Lamp 40 may also include a pair of reflectors 48 mounted on heat sink 12 on opposite sides of LEDs 14 and extending a length of tube 42. Reflectors 48 each have a reflective surface 50 that reflects light from LEDs 14 to first portion 44 of tube 42. Reflectors 48 may be aluminum or other suitable material and may be angled (θ in
Preferably, reflectors 48 are attached (e.g., with epoxy) to an exterior surface of tube 42 so that the reflectors can perform the additional roles of holding the tube on the heat sink over and in line with the LEDs and setting the distance from the LEDs to obtain uniform light emission from the first portion of the tube (as will be explained below). The epoxy, suitably selected and applied, can make the unit resistant to moisture.
In another preferred embodiment shown in
Heat sink 12 may have suitably angled slots 60 that receive reflectors 48 of the first embodiment or flat portions 56 of the second embodiment and that are sealed with epoxy 62 as shown in
While the lamp of the present invention may have a size suitable for its particular application, one example is useful for a better understanding of the invention. In the example, the heat sink is 16 inches long, 1 inch wide, and ¼ inches high. LEDs 14 are blue LEDs that are 1 mm in size and consume about 1 or more watts of power. Ten of these LEDs are mounted on circuit board 26 and spaced along the heat sink about 1.5 inches center-to-center. Tube 42 is about 1 inch in diameter and mounted on reflectors 48 as shown in
It has been found that the distance h (
In the present invention, it has been found that using blue LEDs and separating the phosphor from the LEDs as disclosed herein reduces the thermal load on the phosphor in comparison to white LEDs in the same application. Further, the use of the remote phosphor offers the freedom to replace tubes having different phosphor blends for different color applications without replacing the heat sink and LEDs. Indeed, the heat sink can be easily extruded and adapted to receive circuit boards preassembled with LEDs to further facilitate manufacture of the lamps with diverse characteristics. The LEDs can also be mounted directly on the heat sink provided proper insulation is ensured.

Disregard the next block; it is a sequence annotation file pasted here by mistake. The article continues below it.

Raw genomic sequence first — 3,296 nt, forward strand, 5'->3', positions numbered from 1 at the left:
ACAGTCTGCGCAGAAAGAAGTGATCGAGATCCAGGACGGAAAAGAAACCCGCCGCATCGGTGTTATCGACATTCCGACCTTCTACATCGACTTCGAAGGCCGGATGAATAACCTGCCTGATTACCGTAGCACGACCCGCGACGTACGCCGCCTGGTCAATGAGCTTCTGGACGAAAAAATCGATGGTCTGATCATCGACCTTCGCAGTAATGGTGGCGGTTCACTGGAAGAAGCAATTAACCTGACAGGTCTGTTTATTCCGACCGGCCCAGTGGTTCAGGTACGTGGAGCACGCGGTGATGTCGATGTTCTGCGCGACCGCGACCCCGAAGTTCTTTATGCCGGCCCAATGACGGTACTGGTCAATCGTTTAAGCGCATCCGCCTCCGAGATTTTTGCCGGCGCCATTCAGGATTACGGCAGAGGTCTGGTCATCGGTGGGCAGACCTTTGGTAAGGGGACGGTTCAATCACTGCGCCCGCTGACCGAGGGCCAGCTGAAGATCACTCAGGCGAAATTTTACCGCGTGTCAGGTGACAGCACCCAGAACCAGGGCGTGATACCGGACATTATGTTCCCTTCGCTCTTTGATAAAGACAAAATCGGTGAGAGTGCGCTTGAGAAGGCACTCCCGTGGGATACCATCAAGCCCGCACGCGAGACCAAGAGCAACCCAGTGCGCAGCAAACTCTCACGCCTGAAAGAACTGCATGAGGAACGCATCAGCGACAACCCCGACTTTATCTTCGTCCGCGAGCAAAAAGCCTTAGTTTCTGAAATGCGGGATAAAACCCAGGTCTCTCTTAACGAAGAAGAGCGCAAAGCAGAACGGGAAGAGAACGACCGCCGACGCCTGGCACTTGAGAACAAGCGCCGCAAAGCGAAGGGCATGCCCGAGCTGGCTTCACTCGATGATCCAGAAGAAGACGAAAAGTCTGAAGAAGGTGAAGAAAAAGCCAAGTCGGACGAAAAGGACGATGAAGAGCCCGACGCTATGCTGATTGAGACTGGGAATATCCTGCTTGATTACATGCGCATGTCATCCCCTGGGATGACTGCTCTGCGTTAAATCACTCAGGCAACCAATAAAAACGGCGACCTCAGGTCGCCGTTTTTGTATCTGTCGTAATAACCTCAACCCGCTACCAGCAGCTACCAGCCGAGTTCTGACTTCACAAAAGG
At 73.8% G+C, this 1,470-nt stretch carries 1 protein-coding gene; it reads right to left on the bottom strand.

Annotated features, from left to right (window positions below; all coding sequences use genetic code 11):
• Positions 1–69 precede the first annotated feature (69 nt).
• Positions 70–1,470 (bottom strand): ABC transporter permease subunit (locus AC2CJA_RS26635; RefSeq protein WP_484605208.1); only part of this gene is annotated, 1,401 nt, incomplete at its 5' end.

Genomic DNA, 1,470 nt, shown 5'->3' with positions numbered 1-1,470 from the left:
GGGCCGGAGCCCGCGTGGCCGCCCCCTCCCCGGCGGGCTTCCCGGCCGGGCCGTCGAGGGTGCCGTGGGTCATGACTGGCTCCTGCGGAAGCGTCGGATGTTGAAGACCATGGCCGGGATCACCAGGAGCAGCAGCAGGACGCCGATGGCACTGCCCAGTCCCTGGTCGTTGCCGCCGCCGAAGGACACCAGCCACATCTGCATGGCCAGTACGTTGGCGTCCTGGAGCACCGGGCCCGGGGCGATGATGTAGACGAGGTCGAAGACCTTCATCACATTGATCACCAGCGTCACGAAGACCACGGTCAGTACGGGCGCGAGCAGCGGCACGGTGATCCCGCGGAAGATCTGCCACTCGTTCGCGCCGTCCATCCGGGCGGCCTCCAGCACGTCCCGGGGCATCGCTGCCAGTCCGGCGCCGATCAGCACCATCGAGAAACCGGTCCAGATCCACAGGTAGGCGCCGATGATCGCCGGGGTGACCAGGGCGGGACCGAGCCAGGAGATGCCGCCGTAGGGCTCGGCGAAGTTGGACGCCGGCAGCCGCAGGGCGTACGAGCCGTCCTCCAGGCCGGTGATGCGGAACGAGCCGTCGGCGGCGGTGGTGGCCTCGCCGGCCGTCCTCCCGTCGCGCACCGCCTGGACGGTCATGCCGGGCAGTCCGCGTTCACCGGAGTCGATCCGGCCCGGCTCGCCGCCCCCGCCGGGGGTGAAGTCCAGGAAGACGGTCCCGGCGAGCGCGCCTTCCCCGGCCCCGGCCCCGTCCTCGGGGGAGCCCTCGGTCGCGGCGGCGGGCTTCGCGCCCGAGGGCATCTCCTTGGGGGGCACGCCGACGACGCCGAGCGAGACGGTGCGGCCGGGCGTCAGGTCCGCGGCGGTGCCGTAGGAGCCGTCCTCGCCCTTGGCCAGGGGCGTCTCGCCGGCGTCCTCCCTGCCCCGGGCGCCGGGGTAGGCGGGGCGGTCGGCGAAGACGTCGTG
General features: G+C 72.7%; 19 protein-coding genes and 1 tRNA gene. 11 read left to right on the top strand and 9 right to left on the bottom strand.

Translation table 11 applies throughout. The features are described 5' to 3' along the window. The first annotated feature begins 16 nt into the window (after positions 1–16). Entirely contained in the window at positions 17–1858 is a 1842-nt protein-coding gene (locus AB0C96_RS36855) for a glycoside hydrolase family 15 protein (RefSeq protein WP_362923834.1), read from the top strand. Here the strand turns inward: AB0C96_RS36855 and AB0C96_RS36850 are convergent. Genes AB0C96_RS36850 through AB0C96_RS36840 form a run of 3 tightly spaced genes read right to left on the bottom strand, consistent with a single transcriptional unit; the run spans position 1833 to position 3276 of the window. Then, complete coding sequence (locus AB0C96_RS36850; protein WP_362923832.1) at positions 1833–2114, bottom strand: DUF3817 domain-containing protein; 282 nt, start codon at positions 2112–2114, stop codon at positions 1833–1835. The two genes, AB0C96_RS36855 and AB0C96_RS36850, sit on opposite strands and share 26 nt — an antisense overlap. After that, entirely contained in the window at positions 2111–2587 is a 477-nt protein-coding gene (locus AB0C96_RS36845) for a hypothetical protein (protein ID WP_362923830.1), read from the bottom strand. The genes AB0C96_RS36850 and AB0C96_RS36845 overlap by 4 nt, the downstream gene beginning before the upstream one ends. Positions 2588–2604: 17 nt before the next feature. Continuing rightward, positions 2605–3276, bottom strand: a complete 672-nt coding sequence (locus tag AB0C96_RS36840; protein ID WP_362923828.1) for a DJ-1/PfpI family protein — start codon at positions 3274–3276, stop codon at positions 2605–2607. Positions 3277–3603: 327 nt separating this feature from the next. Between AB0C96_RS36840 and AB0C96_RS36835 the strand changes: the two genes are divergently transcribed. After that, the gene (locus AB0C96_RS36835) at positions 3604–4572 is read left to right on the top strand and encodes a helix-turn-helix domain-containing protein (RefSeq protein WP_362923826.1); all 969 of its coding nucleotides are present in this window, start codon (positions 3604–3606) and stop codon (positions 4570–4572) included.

While embodiments of the present invention have been described in the foregoing specification and drawings, it is to be understood that the present invention is defined by the following claims when read in light of the specification and drawings.
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|U.S. Classification||362/294, 362/84, 362/311.04, 362/311.11, 362/311.02, 362/218|
|Cooperative Classification||F21V9/16, F21Y2103/003, F21V15/015, F21S4/008, H01L33/507, F21Y2101/02, F21V3/0481|
|Jun 25, 2008||AS||Assignment|
Owner name: OSRAM SYLVANIA INC., MASSACHUSETTS
Free format text: ASSIGNMENT OF ASSIGNORS INTEREST;ASSIGNORS:GALVEZ, MIGUEL;ANC, MARIA;SPEER, RICHARD;AND OTHERS;REEL/FRAME:021150/0168
Effective date: 20080623
|Dec 29, 2010||AS||Assignment|
Free format text: MERGER;ASSIGNOR:OSRAM SYLVANIA INC.;REEL/FRAME:025549/0699
Effective date: 20100902
Owner name: OSRAM SYLVANIA INC., MASSACHUSETTS
|Feb 28, 2013||FPAY||Fee payment|
Year of fee payment: 4